For example, in 2019, the managing editor of the Telegraph Journal filed an access request for a licensing agreement between the Harbour Station Commission and a local hockey club. The commission denied access claiming the release would be an “unreasonable invasion of the privacy of third parties.”
When Mr. Murray reviewed the appeal, he concluded that the institution’s denial made no sense.
“I begin with the notion that the public has a right to know how the government is spending money. I don’t consider that controversial,” he told The Globe. “A company that contracts with government has to recognize that they’re contracting with a public entity. If you don’t want to accept that don’t seek to contract with a public agency.”
Mr. Murray recommended that the documents be released. The hockey club asked for a judicial review – and lost. The judge sided with the Ombud’s analysis. Mr. Murray says the case should have made it clear to public institutions in New Brunswick that they need to release this type of financial information to the public.
“But the next time this type of issue came up, we got the exact same arguments. So there was no learning,” he said.
The Globe reached out to New Brunswick’s Finance and Treasury Board, which manages right to information in the province, regarding its access performance. Spokesperson Morgan Bell did not address questions about some of the proposed legislative changes that would limit New Brunswick’s access obligations. However, she highlighted other recommendations that she says would improve the process and reduce response delays, such as a plan to remove exact duplicates from responses.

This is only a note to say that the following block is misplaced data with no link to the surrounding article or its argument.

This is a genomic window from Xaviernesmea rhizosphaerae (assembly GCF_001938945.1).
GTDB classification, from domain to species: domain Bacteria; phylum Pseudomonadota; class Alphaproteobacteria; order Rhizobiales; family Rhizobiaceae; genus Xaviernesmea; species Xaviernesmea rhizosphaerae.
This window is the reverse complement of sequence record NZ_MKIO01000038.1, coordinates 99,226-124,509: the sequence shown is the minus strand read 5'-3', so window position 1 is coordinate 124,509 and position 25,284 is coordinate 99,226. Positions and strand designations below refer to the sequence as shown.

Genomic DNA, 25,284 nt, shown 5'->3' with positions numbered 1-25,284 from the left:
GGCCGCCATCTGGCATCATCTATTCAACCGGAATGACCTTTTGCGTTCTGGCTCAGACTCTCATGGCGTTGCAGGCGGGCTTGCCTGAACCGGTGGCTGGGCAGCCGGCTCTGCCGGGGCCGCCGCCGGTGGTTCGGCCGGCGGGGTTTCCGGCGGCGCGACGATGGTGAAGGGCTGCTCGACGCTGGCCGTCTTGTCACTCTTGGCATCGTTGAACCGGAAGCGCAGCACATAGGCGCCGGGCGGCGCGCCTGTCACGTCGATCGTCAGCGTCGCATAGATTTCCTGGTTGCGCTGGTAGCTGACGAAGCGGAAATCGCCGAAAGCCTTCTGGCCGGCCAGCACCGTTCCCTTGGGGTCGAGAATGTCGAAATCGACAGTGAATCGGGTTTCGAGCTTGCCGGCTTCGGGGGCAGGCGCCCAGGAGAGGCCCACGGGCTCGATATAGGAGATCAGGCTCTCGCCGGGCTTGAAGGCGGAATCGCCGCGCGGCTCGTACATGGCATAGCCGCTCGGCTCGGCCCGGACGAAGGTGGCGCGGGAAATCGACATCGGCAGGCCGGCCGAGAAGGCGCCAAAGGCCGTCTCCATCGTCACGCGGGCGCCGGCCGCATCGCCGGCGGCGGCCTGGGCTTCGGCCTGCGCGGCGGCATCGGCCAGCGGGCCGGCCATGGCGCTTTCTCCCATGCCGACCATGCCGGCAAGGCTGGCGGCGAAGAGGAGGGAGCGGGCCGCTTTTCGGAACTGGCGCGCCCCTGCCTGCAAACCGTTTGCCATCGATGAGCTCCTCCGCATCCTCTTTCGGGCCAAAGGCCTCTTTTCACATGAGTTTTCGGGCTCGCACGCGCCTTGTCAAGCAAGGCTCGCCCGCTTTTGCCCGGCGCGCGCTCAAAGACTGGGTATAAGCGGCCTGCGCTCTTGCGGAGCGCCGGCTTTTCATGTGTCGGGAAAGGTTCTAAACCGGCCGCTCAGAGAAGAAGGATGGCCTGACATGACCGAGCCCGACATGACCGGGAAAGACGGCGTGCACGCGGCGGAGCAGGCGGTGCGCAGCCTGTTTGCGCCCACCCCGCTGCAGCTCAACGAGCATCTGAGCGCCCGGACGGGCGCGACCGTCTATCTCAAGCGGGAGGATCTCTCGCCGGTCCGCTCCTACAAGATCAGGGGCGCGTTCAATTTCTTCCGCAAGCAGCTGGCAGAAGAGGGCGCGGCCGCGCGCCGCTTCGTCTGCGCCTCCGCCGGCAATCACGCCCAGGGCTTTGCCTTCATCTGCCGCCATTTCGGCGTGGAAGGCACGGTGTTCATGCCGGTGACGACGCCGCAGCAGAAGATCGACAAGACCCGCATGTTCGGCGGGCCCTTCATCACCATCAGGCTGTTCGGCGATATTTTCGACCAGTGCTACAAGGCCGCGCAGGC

She also touted a proposal to disclose previously released access requests and noted that New Brunswick is the only Canadian jurisdiction that does not charge any fees – either application fees or processing fees – connected to right to information requests.
But for access advocates in the province, it’s not enough.
Ms. Pelletier said the thing that is especially frustrating is that New Brunswick was once a trailblazer on freedom of information.
“Back in 1978, when the province adopted right to information, it was the second in the country to do so, to recognize the right of access and privacy of its citizens,” she said. “Unfortunately, over the last few decades that’s eroded. We need to get back to a place where New Brunswick is a visionary.”
After you have filed a freedom of information (FOI) request, you may hit some roadblocks. What if your request was overdue? What if the documents you got back were redacted? Or, worse yet, what if you were told the documents you were seeking didn’t exist? Globe investigative reporter Tom Cardoso explains how to appeal an FOI decision. Visit the Secret Canada site for more: https://www.secretcanada.com/
The Globe and Mail